In the method of the invention, a boring bar is provided having a plurality of pockets each defined by a pair of cantilevered walls adapted to be flexed by a wedge mechanism. Next, a cutting insert is installed into each pocket. The position of the cutting edge of each cutting insert is then determined. In the last step of the method, the radially inwardmost insert is adjusted outward by using the wedge mechanism to flex the cantilevered walls.

Advantageously, the slight flexing of the cantilevered walls provides an adjustment device which is easily and highly controllable for fine position adjustments. The reactive force that the cantilevered walls applies to the wedge mechanism eliminates backlash and assists in locking the wedge mechanism in position so that it will not loosen as a result of the shock and vibration associated with a machining operation. The method of the invention advantageously provides an easy technique for installing and using the position adjusting device on a conventional boring tool having a bar body with an insert-receiving pocket.

BRIEF DESCRIPTION OF THE DRAWINGS

FIG. 1 is a perspective view of a boring bar that includes the insert-adjusting device of the invention;

FIG. 2 is a reduced-scale, front, exploded, perspective view of the boring bar illustrated in FIG. 1; and

FIGS. 3A and 3B are enlarged, partial, cross-sectional views of the boring bar illustrated in FIG. 1 showing the wedge device of the invention in exploded and assembled forms, respectively.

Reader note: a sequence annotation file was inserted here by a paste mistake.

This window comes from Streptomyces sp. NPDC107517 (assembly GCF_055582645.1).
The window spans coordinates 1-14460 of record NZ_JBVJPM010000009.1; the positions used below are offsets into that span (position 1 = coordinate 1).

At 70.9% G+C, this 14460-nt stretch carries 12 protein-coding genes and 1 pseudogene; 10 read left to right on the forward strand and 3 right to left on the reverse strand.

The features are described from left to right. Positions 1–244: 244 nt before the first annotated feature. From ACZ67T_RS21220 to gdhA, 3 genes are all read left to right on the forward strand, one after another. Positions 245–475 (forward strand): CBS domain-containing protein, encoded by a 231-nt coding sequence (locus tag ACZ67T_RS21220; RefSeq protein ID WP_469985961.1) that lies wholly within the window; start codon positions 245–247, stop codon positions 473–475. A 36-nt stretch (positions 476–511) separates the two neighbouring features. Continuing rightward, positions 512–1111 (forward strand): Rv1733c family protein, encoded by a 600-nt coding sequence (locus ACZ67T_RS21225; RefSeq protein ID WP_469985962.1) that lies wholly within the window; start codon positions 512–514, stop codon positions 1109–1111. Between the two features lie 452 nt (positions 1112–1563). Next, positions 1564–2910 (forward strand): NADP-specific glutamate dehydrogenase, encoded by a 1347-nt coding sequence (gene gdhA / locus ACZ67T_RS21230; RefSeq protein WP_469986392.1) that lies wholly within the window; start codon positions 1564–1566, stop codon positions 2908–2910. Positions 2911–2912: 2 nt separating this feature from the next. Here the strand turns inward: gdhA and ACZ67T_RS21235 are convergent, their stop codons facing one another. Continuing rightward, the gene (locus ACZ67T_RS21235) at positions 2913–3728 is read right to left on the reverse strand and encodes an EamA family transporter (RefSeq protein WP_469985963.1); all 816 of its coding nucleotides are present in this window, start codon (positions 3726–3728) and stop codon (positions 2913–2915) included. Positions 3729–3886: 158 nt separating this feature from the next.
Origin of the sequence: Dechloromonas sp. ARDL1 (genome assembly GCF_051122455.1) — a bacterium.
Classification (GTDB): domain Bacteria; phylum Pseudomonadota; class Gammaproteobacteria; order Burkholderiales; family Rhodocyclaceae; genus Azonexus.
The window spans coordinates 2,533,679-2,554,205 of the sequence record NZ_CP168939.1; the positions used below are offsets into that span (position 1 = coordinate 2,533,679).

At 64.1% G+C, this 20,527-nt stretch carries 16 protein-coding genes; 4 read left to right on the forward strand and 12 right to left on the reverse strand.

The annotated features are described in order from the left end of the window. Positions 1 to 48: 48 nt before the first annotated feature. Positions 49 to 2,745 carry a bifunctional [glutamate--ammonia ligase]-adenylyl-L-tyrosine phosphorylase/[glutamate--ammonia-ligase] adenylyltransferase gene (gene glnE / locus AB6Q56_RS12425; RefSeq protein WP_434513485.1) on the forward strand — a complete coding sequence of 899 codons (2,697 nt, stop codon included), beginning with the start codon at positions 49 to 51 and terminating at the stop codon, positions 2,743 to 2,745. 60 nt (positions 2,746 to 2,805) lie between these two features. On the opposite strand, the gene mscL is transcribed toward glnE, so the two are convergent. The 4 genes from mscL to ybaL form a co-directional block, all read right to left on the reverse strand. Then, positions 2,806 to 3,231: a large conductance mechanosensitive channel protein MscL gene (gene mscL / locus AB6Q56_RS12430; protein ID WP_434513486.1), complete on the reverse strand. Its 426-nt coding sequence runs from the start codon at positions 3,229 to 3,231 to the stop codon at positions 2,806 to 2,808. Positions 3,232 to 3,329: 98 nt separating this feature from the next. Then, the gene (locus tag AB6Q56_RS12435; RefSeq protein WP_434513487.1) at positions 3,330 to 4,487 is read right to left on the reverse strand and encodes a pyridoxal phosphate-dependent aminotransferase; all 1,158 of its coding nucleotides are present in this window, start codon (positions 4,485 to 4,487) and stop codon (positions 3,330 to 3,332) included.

DETAILED DESCRIPTION OF THE INVENTION

With reference now to FIGS. 1 and 2, wherein like numerals designate like components throughout all of the several Figures, the position-adjustment mechanism of the invention is adapted for use on a boring bar 1 having a bar body 3 with a shank 4 for receiving a clamping unit adapter for a rotating spindle (not shown). A plurality of cutting inserts 5 with cutting edges 7 are uniformly secured to the front end 9 of the bar body 3 by means of mounting assemblies 11. Each mounting assembly 11 includes a pocket 13 having a radial support surface 15 and an axial support surface 17 for receiving and supporting a cutting insert 5. A corner relief recess 19 is provided between the radial and axial support surfaces 15, 17 for receiving the corner of the insert 5 held within the pocket 13. The mounting assembly 11 further includes a threaded bore 21 that extends from the bottom of the pocket 13 into the bar body 3 for receiving the threaded shank of a clamping screw 22 insertable through a centrally disposed hole 23 in the insert 5. Chip flutes 24 are provided at the periphery of the insert-receiving pocket 13 to provide space for the expulsion of metal chips and liquid coolant during a machining operation.

The position-adjusting mechanism 25 includes a pair of cantilevered walls or ribs 26, 28 which, as best seen in FIGS. 3A and 3B, are integrally connected to the bar body 3. In the preferred embodiment, an axial cantilevered wall 26 defines the axial wall of the insert-receiving pocket 13. This wall 26 is defined by an axial relief slot 27 and, in this particular embodiment, the axial support surface 17 of the insert-receiving pocket 13. A radial cantilevered wall 28 defines the radial wall of the insert-receiving pocket 13. This wall 28 is defined by a radial relief slot 29 and the radial support surface 15 of the insert-receiving pocket 13. The axial relief slot 27 is separated from the radial relief slot 29 by a portion of the bar body 3 that defines a pivot point 31 for the insert-receiving pocket 13, as best seen in FIG. 2. The thickness T (shown in FIG. 3A) of the axial cantilevered wall 26 is sufficiently small to allow a wedge mechanism to flex it a few thousandths of an inch radially. When the bar body 3 is formed from a high carbon chromium-vanadium alloy steel (such a ANSI 6150), the thickness T should be about 0.125 inches. Since the cantilevered walls 26, 28 are formed by the cutting of relief slots 27, 29 in the bar body 3, the cantilevered walls 26, 28 are integrally connected to the bar body 3, as shown in FIGS. 3A and 3B.